Will it be possible for Americans to vacation in Europe this summer?

is it safe to travel to europe this summer
Photo via Carl Campbell/Flickr (CC BY-SA 2.0)

The COVID-19 pandemic brought international travel to a screeching halt in 2020, as many countries closed their borders to travelers. As a result, many Americans turned to road trips and destinations like national parks to satisfy their wanderlust. With COVID-19 vaccinations inundating the United States, however, some people are starting to wonder if it will be safe to travel to Europe this summer. 

The Centers for Disease Control and Prevention recently updated its guidelines with some good news: It is safe for fully vaccinated people to travel internationally, including to Europe, this summer without pre-testing or quarantining.

While Americans will be allowed to travel to Europe this summer, other countries may be a safer bet for the time being. Europe is currently seeing a third wave of infections and a surge in contagious COVID-19 variants. While Europe grapples with these new roadblocks, other countries have begun making preparations to welcome American tourists this summer.

In an interview with CBS NewsFace the Nation on April 18, French President Emmanuel Macron said that France is planning to “progressively” lift travel restrictions at the beginning of May. This will allow European and American visitors. 

(A few days later, the European Union announced that vaccinated Americans could enter its countries this summer.)

“We are working hard to propose a very concrete solution, especially for U.S. citizens who are vaccinated—so with a special pass, I would say,” Macron said. “In terms of method, we are building a European certificate to facilitate the travels after these restrictions between the different European countries with testing and vaccination. And the idea is to offer that to American citizens when they decide to vaccinate or test negative. So the idea is indeed to always control the virus, to maximize the vaccination, and to progressively lift the restrictions.”

Macron is referring to the Digital Green Certificate, a document that aims to allow European Union residents to travel freely within member states. The European Parliament, which has fast-tracked the process, could have these certificates in circulation as soon as June. The commission is also coordinating with the World Health Organization to ensure that vaccine passports will be compatible with systems in countries outside Europe.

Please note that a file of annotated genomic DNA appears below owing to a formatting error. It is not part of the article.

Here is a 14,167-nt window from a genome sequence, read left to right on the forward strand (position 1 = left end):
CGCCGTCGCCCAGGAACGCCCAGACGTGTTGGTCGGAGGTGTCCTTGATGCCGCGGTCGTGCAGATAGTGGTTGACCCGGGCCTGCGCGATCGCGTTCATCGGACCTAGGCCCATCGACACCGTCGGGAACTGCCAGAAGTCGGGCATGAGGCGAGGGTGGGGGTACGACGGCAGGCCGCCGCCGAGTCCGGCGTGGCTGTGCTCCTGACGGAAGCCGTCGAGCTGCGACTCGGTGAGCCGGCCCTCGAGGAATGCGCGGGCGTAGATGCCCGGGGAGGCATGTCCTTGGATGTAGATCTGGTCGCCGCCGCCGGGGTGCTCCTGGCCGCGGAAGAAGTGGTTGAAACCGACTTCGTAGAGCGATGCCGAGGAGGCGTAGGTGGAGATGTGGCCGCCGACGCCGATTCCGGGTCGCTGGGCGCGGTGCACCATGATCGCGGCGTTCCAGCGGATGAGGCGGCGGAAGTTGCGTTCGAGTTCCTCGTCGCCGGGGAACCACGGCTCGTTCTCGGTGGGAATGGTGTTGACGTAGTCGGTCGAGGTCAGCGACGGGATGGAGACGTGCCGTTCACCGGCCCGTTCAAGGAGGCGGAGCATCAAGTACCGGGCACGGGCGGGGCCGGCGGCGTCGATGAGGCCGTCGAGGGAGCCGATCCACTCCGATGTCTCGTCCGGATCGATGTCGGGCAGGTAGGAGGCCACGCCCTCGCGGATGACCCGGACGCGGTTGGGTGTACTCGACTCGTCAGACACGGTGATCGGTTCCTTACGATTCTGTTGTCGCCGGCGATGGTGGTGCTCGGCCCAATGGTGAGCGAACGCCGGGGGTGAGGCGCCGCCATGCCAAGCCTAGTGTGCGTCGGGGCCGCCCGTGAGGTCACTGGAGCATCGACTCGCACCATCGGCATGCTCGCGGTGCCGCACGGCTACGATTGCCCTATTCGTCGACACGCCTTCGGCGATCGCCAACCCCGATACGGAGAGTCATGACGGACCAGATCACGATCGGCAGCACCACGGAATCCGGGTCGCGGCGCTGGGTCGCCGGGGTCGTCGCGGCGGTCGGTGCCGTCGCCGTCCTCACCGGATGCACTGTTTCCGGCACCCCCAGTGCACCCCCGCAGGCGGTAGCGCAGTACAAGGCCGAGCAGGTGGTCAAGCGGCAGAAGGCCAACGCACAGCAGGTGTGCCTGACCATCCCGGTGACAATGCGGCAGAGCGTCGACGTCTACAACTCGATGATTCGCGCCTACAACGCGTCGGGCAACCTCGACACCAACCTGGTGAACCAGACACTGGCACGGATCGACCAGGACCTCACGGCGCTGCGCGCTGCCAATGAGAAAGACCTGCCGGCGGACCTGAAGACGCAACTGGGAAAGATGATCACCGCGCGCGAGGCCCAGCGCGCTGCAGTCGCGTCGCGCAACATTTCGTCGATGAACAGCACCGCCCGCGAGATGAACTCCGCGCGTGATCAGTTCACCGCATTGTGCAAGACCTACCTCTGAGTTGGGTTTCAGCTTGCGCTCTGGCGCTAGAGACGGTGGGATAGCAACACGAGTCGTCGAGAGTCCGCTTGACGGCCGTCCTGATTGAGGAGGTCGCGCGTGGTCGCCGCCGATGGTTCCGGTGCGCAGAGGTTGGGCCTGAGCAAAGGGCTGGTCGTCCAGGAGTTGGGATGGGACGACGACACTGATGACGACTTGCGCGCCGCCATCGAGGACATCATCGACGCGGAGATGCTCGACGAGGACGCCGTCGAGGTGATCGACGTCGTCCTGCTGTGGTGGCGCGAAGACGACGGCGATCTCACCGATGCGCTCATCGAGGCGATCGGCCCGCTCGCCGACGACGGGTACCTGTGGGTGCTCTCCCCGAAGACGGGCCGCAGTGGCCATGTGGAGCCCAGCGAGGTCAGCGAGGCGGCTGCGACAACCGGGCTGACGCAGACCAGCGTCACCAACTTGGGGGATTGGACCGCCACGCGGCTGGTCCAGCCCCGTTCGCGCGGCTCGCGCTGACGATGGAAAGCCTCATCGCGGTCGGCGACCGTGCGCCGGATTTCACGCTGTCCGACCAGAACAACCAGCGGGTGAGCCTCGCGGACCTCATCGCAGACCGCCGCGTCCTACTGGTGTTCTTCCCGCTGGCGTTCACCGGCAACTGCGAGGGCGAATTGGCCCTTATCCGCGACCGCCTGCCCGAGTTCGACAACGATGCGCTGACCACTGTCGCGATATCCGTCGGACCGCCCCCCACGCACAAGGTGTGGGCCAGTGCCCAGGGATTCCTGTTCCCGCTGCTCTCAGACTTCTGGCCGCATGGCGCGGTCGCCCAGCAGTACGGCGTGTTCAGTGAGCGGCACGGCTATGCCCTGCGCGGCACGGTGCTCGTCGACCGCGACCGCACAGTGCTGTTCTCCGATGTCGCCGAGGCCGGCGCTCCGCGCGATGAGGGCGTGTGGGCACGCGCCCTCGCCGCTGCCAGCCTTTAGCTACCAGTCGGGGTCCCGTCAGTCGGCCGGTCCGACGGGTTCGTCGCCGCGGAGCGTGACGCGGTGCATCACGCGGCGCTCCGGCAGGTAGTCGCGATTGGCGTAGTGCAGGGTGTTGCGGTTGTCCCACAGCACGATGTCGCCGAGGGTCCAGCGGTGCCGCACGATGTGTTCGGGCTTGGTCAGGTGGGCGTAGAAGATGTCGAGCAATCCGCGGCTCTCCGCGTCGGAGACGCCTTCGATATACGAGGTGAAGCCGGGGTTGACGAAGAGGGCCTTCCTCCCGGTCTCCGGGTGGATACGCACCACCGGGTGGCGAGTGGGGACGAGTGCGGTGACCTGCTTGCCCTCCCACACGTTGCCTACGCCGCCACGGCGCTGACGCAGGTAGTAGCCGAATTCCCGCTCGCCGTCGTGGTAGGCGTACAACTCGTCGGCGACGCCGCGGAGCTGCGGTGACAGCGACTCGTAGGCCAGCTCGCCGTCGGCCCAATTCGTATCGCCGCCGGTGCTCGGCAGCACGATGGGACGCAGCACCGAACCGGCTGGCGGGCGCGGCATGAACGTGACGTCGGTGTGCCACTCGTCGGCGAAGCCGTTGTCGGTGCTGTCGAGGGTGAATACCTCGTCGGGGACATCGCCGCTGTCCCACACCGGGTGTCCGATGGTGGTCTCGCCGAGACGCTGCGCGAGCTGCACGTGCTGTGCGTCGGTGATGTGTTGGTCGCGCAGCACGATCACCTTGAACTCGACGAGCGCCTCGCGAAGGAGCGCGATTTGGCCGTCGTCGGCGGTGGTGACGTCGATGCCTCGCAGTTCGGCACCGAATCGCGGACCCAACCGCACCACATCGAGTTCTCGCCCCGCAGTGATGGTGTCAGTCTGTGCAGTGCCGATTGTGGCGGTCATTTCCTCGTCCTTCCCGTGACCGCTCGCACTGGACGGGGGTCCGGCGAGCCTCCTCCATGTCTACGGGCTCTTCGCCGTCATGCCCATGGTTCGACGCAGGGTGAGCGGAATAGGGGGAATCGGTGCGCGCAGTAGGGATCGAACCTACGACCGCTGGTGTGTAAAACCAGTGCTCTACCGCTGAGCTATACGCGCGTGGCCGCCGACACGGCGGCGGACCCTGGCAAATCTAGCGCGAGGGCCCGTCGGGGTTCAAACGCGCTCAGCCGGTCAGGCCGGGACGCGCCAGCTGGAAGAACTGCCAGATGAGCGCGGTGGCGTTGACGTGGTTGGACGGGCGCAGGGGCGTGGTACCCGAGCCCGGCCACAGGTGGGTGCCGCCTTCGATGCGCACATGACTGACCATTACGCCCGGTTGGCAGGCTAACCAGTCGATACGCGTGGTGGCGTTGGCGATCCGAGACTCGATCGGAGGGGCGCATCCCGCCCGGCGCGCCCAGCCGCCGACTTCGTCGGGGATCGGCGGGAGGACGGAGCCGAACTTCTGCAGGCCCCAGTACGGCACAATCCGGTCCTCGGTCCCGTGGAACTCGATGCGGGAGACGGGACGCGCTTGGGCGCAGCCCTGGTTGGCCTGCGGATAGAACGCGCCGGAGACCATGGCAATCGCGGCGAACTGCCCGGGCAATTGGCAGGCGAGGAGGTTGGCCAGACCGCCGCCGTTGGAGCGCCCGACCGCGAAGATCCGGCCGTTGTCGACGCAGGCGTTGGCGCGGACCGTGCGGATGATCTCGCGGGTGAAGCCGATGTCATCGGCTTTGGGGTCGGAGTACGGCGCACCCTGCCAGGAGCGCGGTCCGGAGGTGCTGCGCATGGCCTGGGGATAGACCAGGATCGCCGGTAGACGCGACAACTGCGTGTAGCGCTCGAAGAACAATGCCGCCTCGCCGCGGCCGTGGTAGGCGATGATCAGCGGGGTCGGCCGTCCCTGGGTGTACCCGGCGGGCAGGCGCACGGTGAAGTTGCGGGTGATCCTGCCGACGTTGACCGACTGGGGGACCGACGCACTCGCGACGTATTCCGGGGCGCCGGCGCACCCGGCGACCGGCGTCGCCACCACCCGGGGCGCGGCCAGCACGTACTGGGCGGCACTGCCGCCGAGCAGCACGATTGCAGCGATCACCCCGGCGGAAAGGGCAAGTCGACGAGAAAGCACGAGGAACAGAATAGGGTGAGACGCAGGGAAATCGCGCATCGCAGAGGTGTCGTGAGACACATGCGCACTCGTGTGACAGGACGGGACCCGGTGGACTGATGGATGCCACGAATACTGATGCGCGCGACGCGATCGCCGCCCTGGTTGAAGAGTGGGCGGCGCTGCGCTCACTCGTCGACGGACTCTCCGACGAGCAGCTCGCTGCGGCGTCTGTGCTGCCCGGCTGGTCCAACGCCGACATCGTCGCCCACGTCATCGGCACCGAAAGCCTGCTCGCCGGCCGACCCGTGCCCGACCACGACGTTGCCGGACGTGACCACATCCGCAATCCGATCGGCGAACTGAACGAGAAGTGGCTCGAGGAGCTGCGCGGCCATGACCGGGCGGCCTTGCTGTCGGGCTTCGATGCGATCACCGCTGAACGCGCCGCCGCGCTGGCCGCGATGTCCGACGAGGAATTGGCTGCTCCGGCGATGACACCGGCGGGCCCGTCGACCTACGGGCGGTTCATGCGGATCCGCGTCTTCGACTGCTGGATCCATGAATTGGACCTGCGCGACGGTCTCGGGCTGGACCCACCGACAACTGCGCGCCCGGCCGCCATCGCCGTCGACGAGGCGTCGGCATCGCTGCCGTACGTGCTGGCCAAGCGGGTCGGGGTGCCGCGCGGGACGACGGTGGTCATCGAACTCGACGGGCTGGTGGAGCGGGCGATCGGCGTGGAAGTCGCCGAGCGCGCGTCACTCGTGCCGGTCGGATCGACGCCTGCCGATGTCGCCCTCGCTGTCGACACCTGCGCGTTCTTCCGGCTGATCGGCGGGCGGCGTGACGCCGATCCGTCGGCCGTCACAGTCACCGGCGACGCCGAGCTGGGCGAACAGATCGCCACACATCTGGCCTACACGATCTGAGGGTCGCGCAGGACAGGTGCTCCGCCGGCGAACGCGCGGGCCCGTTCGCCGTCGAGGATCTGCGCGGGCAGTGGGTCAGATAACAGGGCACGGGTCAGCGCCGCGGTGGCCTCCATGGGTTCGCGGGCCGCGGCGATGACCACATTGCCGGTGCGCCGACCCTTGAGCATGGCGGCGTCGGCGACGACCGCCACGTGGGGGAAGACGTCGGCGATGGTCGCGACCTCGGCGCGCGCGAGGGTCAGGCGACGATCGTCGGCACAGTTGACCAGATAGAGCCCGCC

Macron’s remarks came as Greece also announced plans to open its borders to tourists from the European Union and several other countries, including the United States, without a self-imposed quarantine. Travelers must present a negative PCR test within 72 hours of arrival or offer proof of complete vaccination.

“Greece is opening its borders gradually, in a safe and doable manner,” the country’s website on travel protocols reads. The rollout was initially announced to begin on April 19, but plans for a more generalized opening by May 14 are still forthcoming.

Currently, every traveler who arrives in Greece, regardless of vaccination certificate or negative test, may be subject to a random health check. The country reserves the right to refuse entry to anyone who will not comply.

Other countries in the European Union are still holding off on welcoming visitors from the United States. Italy is not currently permitting tourists from the U.S., and Spain has very specific requirements for American visitors. If granted admission, travelers must complete a health form and present negative COVID-19 test results taken within 72 hours.

The United Kingdom has likewise not presented a clear timeline of when it will begin to lift restrictions. Expectations are leaning toward late summer.

Some European countries outside the union are beginning to allow entry from the U.S., including Turkey, Ukraine, Albania, Bosnia and Herzegovina, Georgia, and North Macedonia. These countries may also require testing or quarantine conditions, so the Skyscanner travel website recommends carefully reviewing any government guidelines before booking flights.

To accommodate surges in demand, United Airlines recently announced it would be adding three new international flights to Croatia, Athens, and Reykjavik, Iceland, starting in July. United said flight searches on its website were up 61% for those three destinations over the last month.

“As countries around the world begin the process of reopening, leisure travelers are eager to take a long-awaited getaway to new international destinations,” Patrick Quayle, United’s vice president of international network and alliances, said in a statement. “These three new routes unlock the natural beauty of the outdoors for our guests.”

Regardless of where you plan to travel, safety protocols in most countries are unlikely to change by summer, even for those who have proof of a full vaccination. Travelers can expect mask and social distancing requirements in most public locations, both domestically and abroad. Hotels and restaurants may also impose capacity restrictions and charge additional PPE fees for enhanced cleaning protocols.

“I think it’s very important that governments strike a balance of easing restrictions this summer while maintaining safety protocols to control the disease,” Eduardo Santander, chief executive of the European Travel Commission, told the New York Times in March. “We really don’t want to find ourselves in a situation in 2022 where we have to close borders again and go into lockdown for another year.”

After you get the vaccine, is it safe to …

Sources: Washington Post, New York Times, Skyscanner

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